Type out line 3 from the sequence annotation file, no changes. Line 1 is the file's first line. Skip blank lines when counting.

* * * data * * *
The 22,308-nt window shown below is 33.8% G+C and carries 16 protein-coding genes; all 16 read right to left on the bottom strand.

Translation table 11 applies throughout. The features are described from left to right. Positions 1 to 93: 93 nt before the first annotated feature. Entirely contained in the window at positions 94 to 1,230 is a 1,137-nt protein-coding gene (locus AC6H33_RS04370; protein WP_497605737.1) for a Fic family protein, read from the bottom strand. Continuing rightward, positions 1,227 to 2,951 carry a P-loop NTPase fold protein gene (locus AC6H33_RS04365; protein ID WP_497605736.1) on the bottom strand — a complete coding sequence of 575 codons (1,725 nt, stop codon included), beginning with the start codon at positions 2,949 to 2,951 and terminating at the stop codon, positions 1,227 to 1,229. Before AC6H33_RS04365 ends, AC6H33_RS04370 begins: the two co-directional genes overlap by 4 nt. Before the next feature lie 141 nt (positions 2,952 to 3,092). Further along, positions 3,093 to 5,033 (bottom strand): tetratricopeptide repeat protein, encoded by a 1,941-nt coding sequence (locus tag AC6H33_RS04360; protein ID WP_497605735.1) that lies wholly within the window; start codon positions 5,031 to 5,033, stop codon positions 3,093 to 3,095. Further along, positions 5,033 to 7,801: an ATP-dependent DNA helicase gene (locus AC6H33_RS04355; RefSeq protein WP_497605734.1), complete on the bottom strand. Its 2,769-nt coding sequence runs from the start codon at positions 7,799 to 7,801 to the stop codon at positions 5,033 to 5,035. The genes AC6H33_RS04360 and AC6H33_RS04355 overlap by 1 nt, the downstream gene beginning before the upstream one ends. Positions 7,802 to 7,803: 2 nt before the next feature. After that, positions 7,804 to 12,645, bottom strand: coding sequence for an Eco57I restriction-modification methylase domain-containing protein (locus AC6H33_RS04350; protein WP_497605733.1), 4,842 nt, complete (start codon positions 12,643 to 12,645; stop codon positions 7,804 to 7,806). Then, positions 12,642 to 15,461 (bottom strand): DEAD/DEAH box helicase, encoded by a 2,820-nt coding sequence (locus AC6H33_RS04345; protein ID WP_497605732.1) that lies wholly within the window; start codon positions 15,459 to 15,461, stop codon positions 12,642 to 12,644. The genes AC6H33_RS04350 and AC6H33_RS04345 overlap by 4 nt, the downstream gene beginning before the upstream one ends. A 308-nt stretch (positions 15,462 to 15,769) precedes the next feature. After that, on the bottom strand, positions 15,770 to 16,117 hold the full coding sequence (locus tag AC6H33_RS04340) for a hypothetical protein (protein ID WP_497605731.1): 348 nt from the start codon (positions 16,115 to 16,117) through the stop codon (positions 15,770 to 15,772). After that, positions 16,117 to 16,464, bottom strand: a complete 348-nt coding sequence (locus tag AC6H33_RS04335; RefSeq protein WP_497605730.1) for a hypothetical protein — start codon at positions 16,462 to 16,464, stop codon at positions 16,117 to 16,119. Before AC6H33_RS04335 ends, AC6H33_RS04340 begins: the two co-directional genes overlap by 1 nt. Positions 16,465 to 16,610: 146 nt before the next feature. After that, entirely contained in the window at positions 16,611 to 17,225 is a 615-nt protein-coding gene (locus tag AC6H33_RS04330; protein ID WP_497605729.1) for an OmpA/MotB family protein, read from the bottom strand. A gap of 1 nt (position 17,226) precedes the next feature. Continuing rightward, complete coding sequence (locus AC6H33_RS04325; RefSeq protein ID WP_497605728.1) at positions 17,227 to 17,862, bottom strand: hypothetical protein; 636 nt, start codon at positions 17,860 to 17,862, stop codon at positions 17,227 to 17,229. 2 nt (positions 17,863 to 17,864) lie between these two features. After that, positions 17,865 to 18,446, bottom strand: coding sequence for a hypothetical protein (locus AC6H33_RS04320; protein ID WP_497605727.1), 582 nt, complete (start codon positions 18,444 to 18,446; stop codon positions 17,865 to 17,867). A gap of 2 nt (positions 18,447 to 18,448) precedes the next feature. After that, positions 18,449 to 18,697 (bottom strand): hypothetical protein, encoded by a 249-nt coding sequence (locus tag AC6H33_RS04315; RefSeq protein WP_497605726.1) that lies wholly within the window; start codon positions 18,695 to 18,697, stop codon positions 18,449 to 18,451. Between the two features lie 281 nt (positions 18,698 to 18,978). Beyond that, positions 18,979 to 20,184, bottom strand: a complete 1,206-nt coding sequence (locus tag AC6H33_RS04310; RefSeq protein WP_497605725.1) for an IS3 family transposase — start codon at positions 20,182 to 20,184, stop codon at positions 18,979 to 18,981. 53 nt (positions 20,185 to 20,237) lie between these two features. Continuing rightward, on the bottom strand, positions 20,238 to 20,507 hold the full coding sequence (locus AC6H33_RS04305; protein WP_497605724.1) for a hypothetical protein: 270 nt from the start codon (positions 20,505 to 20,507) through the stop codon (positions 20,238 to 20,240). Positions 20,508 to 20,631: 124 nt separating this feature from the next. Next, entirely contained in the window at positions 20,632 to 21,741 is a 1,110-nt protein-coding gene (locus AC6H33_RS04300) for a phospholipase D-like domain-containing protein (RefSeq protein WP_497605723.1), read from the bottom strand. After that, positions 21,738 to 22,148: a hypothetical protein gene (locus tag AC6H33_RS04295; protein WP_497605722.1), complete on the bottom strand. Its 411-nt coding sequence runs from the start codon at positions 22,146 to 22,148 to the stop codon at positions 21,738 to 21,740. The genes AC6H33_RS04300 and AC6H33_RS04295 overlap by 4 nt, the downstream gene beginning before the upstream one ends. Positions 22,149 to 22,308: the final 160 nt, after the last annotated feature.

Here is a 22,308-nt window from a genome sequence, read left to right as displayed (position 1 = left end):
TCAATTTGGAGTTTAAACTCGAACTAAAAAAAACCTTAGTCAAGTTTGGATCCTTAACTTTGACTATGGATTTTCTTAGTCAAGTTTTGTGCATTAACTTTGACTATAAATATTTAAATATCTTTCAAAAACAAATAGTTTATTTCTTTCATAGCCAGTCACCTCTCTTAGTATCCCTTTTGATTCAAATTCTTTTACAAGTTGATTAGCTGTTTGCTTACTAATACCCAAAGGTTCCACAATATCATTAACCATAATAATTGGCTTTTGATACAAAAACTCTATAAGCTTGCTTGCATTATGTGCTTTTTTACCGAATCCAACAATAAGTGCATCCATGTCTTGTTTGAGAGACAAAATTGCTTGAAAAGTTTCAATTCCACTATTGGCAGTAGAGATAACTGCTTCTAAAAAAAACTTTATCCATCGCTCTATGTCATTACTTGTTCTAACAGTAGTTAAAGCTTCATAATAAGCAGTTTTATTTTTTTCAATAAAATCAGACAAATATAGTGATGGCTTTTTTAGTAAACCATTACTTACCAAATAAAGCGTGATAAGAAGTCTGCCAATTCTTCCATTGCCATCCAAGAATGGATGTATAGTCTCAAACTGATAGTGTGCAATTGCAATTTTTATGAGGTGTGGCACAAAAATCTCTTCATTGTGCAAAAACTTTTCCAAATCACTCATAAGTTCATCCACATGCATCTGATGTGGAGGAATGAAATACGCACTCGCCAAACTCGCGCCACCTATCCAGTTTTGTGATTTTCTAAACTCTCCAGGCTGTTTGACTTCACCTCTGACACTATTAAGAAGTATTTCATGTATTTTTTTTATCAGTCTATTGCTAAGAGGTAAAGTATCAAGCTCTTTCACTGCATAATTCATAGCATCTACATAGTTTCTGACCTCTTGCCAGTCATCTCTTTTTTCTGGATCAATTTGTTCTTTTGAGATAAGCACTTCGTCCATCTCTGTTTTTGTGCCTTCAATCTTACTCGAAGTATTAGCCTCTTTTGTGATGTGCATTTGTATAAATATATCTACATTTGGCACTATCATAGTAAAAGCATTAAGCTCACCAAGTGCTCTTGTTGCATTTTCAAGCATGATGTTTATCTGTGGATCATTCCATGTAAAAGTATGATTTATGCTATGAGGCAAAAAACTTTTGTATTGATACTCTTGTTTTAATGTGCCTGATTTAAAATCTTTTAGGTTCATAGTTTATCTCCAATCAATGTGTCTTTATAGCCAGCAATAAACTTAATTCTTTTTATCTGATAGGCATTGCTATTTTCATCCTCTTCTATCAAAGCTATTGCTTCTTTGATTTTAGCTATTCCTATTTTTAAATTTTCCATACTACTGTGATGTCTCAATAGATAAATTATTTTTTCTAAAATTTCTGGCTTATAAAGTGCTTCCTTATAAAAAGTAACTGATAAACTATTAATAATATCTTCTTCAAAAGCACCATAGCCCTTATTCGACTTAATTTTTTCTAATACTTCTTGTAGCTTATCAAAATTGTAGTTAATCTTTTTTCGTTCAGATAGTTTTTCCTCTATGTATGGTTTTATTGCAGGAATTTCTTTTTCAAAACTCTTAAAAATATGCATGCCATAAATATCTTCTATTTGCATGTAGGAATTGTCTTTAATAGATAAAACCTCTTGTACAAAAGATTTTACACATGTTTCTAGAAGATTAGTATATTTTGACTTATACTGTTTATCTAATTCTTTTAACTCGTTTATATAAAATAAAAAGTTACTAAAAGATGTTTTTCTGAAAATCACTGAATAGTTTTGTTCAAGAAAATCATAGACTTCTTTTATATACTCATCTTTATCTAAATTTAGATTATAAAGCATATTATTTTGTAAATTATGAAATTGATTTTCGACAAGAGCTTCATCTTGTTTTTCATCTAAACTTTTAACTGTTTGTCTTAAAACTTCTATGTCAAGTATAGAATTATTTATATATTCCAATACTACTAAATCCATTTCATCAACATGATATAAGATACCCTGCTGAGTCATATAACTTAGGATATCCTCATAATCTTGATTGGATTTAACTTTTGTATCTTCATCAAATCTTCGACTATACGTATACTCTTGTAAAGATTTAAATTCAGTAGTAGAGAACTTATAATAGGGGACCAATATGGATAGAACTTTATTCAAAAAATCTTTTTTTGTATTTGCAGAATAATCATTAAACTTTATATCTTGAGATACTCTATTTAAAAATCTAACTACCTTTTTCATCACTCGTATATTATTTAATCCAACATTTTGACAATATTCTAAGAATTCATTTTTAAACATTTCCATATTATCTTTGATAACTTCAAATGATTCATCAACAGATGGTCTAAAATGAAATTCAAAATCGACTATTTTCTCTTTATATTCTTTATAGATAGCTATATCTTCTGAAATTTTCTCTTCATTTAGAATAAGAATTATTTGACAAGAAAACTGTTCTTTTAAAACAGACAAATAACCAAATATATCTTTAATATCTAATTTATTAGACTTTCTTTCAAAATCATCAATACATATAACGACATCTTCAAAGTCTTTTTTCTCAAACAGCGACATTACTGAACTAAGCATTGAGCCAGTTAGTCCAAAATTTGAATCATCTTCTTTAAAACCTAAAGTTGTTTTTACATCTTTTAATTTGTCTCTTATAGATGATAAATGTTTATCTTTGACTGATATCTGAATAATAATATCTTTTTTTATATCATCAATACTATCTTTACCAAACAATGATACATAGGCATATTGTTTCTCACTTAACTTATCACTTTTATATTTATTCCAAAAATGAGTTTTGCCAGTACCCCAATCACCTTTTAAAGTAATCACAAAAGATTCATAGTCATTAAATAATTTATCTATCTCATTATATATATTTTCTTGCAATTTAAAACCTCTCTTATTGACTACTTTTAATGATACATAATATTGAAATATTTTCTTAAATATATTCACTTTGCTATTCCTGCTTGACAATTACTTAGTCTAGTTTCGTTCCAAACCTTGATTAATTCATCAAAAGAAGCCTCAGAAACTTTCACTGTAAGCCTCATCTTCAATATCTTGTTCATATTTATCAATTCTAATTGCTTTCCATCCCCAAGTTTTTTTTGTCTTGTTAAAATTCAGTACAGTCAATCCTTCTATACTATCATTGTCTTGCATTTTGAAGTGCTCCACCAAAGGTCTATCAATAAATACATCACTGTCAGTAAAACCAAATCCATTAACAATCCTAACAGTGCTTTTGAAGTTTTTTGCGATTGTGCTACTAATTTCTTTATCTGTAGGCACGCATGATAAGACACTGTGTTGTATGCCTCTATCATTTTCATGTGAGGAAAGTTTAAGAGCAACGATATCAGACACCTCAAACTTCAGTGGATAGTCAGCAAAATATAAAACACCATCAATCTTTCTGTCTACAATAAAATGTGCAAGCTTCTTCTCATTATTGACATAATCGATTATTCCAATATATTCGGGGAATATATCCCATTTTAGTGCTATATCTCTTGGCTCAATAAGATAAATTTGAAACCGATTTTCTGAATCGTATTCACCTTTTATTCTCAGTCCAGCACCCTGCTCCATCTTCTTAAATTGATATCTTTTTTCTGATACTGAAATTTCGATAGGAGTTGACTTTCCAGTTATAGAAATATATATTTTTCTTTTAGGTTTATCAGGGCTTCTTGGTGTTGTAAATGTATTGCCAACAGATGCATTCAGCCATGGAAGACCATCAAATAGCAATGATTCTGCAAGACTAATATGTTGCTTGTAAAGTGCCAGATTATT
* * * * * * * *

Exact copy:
Here is a 22,308-nt window from a genome sequence, read left to right as displayed (position 1 = left end):